The worst thing about this is that outsiders are seeing this and think "Wow! Elm is such a mess, I'm glad we stuck with React/Vue/Angular.". <- This actually hurts the community, it's simply not true. There's still a long way to go, but Elm is looking good with this new release.

 

Thanks for your comment.

Entitlement is an interesting concept. As developers we are spoiled for choice in tools. Elm is competing for mindshare in a flooded landscape. It is a totally weird thing since it (and most of the other tools) are provided for free! However, choosing one of these tools is also an investment with an associated risk. The directions that your tools take can directly affect your projects.

I saw the seeds of unhealthiness (e.g. censorship of disagreement) a while ago. But I mostly kept quiet about them because I figured: "Ah, every place has it's problems." Usually, life has a way of working those things out over time. It didn't seem to affect the practical needs of users, so I was content to participate with Elm in my own way. On this site for example, I have often plugged Elm when people asked about tech choices and made articles about it myself. But the timbre seems to have changed with 0.19. Instead of issues getting better, they are getting more rigid, finding their way into the product, and increasing our risk in using it.

The vision of Elm is one I want to see realized. But how we were getting there was already deleterious to the community. And it only seems to be getting more so. Saying nothing (or saying something in Elm's own forums) does not help to surface the issues. Surfacing the issues is important to overcoming them. Which I sincerely hope Elm does, because it is an amazing product that I genuinely enjoy for creating and maintaining UIs. This whole thing saddens me as well.

 

I like the way Evan is designing Elm. His focus on the usability of the language is really great.

I do agree on the point about how the forum is managed. The first post on the (stealthy) release of 0.19 (*) was directly locked. That is ridiculous. Give the community space to talk about it, and don't force everyone to use slack.

(*) discourse.elm-lang.org/t/elm-0-19-...

 

"it seems likely that somebody will draw similar conclusions to us and be in a place where they want to create one"

My experience with Elm and the community mirrors this. We had to make a critical decision on how to move forward as well, and as an internal experiment, I decided to port Elm to Bucklescript. After using it internally for the past few months, I don't think we'll go back. The development experience is arguably better than we experienced using Elm. No more ports, amazing FFI, write your own effect managers, and write end to end Ocaml, with no need to drop down to javascript.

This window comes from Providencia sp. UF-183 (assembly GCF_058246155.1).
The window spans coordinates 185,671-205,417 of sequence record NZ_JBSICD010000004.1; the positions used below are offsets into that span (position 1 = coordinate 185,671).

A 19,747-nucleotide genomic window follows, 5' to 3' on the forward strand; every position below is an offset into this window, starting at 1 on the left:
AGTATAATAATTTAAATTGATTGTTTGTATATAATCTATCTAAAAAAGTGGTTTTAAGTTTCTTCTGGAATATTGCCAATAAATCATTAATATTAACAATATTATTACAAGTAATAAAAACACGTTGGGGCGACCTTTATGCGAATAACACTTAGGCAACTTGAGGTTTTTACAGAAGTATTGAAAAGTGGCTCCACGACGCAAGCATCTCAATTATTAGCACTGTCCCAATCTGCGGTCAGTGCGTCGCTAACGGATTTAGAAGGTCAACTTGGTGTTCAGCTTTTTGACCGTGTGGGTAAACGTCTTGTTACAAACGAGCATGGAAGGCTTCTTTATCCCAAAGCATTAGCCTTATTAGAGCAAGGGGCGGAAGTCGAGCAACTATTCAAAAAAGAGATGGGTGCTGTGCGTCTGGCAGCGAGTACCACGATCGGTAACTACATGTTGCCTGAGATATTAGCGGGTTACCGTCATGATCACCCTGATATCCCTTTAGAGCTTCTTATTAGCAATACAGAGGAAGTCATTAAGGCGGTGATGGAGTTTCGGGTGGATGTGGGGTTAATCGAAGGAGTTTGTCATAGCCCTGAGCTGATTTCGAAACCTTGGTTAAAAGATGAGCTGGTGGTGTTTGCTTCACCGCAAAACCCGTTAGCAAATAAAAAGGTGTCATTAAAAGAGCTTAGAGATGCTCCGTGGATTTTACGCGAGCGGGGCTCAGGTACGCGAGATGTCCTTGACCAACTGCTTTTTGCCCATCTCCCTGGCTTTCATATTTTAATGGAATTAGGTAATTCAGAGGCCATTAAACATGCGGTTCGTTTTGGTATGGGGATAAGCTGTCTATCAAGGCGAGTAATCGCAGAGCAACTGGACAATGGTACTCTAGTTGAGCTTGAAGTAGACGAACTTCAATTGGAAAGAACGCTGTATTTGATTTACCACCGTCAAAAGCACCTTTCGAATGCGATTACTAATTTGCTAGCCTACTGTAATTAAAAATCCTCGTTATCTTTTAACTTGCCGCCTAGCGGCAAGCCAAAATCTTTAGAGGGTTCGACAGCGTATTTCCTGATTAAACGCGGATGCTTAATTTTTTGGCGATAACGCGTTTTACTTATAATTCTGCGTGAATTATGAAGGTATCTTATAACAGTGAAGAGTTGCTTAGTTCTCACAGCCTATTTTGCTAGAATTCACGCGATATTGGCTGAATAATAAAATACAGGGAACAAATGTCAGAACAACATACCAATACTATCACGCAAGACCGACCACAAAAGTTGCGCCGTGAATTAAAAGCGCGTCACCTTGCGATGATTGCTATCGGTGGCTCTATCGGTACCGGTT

So what kind of toolchain or project templates are you using for Bucklescript? I really liked Create Elm App as a starter.

 

I find when I'm coding in Bucklescript my toolchain is pretty slim. Bucklescript, npm, rollup.js and postcss... and a testing server :P

Ah, I completely missed that you ported Elm to Bucklescript. That's pretty cool. Do you have it anywhere to look at, or is in internal? If you can't share it, do you have any place describing it? I previously checked out the Fable-Elmish source code, and MVU does appear to be a fairly straightforward pattern to implement. Integrations seem like the hard part.

There is also the bucklescript-tea library for an elm style library on bucklescript.

 

I posted this to the elm sub reddit to start some discussion. I didn't even realize there was a commenting section at the bottom of your blog.

reddit.com/r/elm/comments/9a0hc6/e...

The post had, in my opinion, some good discussion going. But it was then abruptly locked and removed from the front page. This just feels weird to me.

 

I'm glad "u/elm_mods" got a chance to vent. :) For the record, I was never banned from any forum. I don't even have Reddit or Elm Discourse accounts -- nothing to ban.

I think Evan is a rare one that can create amazing things. He certainly far exceeded what I could manage. Elm proves all that. But no one is good at everything, and creating a healthy community is hard and a completely different kind of skill. I could do no better there either, but I recognize when it's off. At least, closing your ears to the reality of the problems that users face, and insisting on idealism is not a winning strategy.

I have no malice in my heart. Since we discovered all the 0.19 changes, our team has been genuinely depressed about it, because we love coding UIs in Elm. I figured I could say nothing and quietly slip away. Or I could share my feedback as clinically as I could here (I'm pretty sure it would be suppressed in Elm's forums.) Maybe I would be heard. Maybe not.

I think Elm is one of the best products I've run across, and I hope all the spoils of success come to its contributors. I pointed out some issues, but I am rooting for Elm to overcome and succeed.

 

Also it just occurred to me. The mod's post mentioned abuse. Viewing disagreement as abuse is pretty interesting to think about. For example, the kinds of effects that would have on forum interactions.

 

Haha, I want to stop spending time on this, but it is just triggering too much to not respond.

The post from u/elm_mods says:

There are good reasons why this feature request has not been accepted,

Then it links to this issue github.com/elm/compiler/issues/1039

So I spend a LOT of time trying out how to achieve TC-like behaviour in Elm. It is entirely impossible. And that issue does not actually explain any of those "Good Reasons".